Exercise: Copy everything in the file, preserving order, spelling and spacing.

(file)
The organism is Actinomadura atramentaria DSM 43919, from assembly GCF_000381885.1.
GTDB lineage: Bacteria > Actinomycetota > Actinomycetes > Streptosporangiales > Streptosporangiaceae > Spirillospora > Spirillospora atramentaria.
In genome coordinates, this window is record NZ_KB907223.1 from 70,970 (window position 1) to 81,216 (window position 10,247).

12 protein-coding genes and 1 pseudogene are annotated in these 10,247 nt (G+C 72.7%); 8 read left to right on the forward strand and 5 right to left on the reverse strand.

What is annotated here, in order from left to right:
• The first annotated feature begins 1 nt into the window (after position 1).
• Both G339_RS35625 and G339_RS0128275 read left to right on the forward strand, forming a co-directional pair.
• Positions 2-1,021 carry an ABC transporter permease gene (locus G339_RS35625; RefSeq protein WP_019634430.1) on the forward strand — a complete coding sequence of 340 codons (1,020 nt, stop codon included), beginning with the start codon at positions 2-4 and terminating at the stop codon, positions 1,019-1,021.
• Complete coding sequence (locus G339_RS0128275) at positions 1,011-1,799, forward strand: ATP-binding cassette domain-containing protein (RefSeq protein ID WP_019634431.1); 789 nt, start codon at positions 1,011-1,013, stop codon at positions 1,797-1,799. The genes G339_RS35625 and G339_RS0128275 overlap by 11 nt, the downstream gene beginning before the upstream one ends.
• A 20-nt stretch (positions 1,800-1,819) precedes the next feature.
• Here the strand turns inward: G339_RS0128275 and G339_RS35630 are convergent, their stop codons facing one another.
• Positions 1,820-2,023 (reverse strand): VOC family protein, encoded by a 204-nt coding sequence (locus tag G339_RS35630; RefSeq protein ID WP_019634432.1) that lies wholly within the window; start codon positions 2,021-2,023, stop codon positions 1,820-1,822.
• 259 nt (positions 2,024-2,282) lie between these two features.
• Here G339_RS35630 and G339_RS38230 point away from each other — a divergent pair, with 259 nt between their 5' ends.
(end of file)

The organism is Actinomadura atramentaria DSM 43919, from assembly GCF_000381885.1.
GTDB lineage: Bacteria > Actinomycetota > Actinomycetes > Streptosporangiales > Streptosporangiaceae > Spirillospora > Spirillospora atramentaria.
In genome coordinates, this window is record NZ_KB907223.1 from 70,970 (window position 1) to 81,216 (window position 10,247).

12 protein-coding genes and 1 pseudogene are annotated in these 10,247 nt (G+C 72.7%); 8 read left to right on the forward strand and 5 right to left on the reverse strand.

What is annotated here, in order from left to right:
• The first annotated feature begins 1 nt into the window (after position 1).
• Both G339_RS35625 and G339_RS0128275 read left to right on the forward strand, forming a co-directional pair.
• Positions 2-1,021 carry an ABC transporter permease gene (locus G339_RS35625; RefSeq protein WP_019634430.1) on the forward strand — a complete coding sequence of 340 codons (1,020 nt, stop codon included), beginning with the start codon at positions 2-4 and terminating at the stop codon, positions 1,019-1,021.
• Complete coding sequence (locus G339_RS0128275) at positions 1,011-1,799, forward strand: ATP-binding cassette domain-containing protein (RefSeq protein ID WP_019634431.1); 789 nt, start codon at positions 1,011-1,013, stop codon at positions 1,797-1,799. The genes G339_RS35625 and G339_RS0128275 overlap by 11 nt, the downstream gene beginning before the upstream one ends.
• A 20-nt stretch (positions 1,800-1,819) precedes the next feature.
• Here the strand turns inward: G339_RS0128275 and G339_RS35630 are convergent, their stop codons facing one another.
• Positions 1,820-2,023 (reverse strand): VOC family protein, encoded by a 204-nt coding sequence (locus tag G339_RS35630; RefSeq protein ID WP_019634432.1) that lies wholly within the window; start codon positions 2,021-2,023, stop codon positions 1,820-1,822.
• 259 nt (positions 2,024-2,282) lie between these two features.
• Here G339_RS35630 and G339_RS38230 point away from each other — a divergent pair, with 259 nt between their 5' ends.